Squash is a versatile and delicious vegetable that’s easy to grow in a garden or container. Whether you want to grow summer squash, such as zucchini, or winter squash, such as butternut, the process is similar. Here’s how to plant, grow, and harvest squash.

Planting

  1. Choose a sunny spot in your garden with well-draining soil. Squash prefers warm soil, so wait until after the last frost to plant.
  2. Sow squash seeds directly in the soil, planting 2-3 seeds per hill, spaced about 3-4 feet apart.
  3. Plant the seeds about 1 inch deep and cover them with soil. Water the soil well.
  4. Once the seeds have sprouted and grown to about 2-3 inches in height, thin out the weakest seedlings so that only one plant per hill remains.

Growing

  1. Water the squash plants regularly to keep the soil moist but not waterlogged.
  2. Fertilize the plants with a balanced fertilizer every 2-3 weeks.
  3. Mulch around the base of the plants to help retain moisture and prevent weeds.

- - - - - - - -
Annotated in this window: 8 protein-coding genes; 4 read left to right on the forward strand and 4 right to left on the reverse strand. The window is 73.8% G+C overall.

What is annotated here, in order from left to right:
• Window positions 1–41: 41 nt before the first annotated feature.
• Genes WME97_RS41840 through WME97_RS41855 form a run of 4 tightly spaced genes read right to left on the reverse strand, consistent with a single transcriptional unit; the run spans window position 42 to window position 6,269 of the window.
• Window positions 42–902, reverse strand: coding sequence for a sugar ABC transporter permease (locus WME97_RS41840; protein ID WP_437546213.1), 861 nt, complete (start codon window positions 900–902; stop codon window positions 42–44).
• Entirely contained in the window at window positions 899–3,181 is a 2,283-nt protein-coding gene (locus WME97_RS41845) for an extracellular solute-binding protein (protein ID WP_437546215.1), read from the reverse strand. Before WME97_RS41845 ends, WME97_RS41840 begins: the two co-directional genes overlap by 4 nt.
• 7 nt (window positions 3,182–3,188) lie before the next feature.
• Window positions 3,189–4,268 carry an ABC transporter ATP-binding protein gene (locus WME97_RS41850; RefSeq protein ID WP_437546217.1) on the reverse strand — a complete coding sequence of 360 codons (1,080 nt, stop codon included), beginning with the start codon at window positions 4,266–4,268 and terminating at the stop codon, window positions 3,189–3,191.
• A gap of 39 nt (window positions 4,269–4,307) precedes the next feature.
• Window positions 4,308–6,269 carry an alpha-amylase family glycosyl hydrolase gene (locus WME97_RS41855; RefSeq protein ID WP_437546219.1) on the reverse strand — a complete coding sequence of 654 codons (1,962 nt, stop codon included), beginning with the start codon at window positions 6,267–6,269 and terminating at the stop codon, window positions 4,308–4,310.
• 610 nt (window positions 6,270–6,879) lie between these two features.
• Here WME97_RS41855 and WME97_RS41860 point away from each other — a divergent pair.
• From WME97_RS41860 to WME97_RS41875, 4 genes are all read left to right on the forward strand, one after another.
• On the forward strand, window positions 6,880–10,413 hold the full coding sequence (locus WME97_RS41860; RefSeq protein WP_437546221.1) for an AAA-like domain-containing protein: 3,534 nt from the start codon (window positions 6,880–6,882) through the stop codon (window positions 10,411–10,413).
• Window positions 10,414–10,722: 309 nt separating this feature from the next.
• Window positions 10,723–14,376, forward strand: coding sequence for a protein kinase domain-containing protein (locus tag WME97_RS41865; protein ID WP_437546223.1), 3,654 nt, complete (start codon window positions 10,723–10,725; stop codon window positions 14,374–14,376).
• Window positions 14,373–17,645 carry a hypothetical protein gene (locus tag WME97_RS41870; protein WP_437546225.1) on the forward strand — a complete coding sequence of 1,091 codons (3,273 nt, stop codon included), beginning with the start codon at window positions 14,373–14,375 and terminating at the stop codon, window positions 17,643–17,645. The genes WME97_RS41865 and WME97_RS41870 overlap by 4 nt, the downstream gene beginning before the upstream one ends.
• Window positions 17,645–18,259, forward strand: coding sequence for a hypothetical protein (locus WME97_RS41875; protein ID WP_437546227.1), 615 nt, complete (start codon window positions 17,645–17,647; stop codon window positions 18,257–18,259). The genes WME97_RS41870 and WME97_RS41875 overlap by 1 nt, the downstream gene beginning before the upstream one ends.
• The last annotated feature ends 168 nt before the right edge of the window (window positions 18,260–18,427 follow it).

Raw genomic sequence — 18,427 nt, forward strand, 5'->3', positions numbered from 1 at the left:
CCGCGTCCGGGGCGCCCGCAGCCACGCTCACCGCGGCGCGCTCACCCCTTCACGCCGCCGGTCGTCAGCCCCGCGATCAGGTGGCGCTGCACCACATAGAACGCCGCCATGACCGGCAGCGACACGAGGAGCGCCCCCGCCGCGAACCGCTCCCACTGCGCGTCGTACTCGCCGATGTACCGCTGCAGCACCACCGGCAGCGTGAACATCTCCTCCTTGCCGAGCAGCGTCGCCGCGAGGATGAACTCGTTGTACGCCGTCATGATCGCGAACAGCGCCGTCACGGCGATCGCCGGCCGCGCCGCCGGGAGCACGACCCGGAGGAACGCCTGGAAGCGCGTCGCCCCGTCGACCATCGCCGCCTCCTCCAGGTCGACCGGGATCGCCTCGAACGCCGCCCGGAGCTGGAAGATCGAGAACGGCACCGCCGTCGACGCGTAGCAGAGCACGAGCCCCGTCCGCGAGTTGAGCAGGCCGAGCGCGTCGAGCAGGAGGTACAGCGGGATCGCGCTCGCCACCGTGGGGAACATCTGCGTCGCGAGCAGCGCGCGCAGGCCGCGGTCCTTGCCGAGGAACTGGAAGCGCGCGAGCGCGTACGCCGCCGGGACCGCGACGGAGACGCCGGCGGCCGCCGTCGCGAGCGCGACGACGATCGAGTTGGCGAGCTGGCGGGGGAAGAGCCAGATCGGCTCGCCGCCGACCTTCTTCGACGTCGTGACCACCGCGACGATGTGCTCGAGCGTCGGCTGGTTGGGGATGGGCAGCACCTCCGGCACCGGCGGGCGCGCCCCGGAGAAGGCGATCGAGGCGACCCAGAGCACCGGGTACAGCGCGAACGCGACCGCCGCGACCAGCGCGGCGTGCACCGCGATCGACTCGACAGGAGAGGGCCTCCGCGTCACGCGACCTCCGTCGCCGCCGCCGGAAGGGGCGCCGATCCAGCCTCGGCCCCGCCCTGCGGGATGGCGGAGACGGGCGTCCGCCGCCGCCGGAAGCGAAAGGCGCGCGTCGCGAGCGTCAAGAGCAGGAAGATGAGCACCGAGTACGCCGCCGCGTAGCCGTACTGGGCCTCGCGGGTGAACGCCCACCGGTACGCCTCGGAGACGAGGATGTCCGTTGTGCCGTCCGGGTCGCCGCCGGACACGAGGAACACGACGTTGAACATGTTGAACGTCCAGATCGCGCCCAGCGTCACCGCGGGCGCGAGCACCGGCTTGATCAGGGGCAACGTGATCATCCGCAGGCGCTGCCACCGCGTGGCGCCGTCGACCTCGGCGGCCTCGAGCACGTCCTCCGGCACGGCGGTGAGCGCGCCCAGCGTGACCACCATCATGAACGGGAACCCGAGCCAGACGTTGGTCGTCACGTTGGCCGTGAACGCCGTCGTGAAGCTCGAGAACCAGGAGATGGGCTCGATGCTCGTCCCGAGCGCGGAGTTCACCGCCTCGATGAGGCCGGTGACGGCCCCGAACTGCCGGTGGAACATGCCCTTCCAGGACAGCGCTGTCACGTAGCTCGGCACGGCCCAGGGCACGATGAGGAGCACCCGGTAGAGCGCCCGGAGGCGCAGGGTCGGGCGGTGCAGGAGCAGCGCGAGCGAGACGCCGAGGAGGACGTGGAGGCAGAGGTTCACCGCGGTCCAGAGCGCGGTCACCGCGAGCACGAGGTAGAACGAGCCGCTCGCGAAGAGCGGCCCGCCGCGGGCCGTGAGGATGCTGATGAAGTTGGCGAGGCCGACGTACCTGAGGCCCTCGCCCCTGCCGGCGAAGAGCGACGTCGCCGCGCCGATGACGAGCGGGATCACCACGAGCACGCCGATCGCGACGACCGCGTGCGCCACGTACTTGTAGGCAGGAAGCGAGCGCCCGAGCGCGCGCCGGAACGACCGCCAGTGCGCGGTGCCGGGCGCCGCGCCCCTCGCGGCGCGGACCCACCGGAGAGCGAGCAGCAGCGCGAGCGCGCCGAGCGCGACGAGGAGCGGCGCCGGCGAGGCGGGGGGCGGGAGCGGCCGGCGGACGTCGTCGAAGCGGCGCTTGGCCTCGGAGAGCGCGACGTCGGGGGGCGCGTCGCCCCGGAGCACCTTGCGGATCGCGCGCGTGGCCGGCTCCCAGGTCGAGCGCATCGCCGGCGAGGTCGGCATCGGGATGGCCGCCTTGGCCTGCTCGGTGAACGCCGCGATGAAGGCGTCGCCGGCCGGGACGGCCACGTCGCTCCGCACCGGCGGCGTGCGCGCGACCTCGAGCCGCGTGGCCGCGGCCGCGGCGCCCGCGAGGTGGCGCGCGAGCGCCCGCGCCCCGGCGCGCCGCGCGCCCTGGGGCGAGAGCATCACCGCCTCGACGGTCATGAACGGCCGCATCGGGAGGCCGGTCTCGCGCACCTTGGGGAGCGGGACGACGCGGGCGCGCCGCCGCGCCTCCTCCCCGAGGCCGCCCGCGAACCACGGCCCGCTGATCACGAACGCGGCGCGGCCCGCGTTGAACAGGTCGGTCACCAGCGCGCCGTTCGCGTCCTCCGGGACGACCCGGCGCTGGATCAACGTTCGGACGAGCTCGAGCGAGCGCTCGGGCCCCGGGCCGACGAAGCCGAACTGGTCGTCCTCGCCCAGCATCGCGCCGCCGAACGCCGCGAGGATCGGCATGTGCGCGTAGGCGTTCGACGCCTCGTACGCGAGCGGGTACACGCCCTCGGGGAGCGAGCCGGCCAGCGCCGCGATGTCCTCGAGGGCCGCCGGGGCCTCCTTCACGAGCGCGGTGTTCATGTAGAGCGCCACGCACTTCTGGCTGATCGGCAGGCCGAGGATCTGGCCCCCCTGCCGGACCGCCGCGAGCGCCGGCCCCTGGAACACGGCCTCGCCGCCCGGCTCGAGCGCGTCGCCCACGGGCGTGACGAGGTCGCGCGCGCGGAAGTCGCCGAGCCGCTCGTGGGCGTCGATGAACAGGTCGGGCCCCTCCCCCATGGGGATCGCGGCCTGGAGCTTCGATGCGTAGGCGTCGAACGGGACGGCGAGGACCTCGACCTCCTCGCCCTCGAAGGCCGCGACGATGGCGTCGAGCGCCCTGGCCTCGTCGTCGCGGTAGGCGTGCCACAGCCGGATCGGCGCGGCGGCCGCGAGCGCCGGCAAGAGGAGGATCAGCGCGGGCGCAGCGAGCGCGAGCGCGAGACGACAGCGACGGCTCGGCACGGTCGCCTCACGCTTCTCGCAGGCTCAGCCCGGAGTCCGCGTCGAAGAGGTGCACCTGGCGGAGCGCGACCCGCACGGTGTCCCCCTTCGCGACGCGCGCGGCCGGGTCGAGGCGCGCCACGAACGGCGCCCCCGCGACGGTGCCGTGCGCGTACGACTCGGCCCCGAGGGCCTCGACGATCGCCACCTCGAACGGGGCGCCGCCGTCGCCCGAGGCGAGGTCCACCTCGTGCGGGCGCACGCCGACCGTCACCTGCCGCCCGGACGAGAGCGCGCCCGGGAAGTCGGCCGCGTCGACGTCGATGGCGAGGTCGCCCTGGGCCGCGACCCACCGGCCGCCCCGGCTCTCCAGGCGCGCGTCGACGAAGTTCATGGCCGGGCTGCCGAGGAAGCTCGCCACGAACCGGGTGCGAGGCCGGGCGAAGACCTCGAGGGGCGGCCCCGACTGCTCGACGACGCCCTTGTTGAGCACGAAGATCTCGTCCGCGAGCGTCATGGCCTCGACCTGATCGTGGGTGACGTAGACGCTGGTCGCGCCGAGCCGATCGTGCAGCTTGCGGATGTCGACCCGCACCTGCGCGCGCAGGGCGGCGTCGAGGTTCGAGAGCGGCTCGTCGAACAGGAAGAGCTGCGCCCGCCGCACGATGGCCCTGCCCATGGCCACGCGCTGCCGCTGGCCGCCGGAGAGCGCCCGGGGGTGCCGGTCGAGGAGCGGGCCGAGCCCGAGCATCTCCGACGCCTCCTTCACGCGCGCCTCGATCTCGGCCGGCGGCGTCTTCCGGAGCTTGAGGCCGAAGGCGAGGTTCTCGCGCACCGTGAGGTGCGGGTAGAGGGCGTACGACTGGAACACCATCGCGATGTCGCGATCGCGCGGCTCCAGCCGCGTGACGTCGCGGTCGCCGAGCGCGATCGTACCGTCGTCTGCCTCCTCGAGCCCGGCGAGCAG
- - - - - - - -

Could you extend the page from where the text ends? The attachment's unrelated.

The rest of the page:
4. Once the plants have grown a few inches, train the vines to grow in a specific direction, if desired. This will help keep the plants organized and make it easier to harvest the squash.
  5. If you’re growing winter squash, be sure to leave enough space between plants for the vines to spread out. They can grow up to 10 feet long.

Harvesting

  1. Summer squash can be harvested when the fruit is about 6-8 inches long. Cut the fruit off the vine with a sharp knife or pruning shears.
  2. Winter squash should be left on the vine until the skin is hard and cannot be punctured with your fingernail. This can take up to 100 days after planting.
  3. Cut the squash off the vine with a sharp knife, leaving a few inches of stem attached.
  4. Store winter squash in a cool, dry place for up to 3 months.

Growing squash is relatively easy and can yield a bountiful harvest. Remember to water regularly, fertilize, and train the vines to grow in a specific direction. With these tips in mind, you’ll be well on your way to growing healthy and delicious squash in your garden.

Author

  • Courtney Simons

    Dr. Courtney Simons has served as a food science researcher and educator for over a decade. He holds a Bachelor of Science in Food Science and a Ph.D. in Cereal Science from North Dakota State University.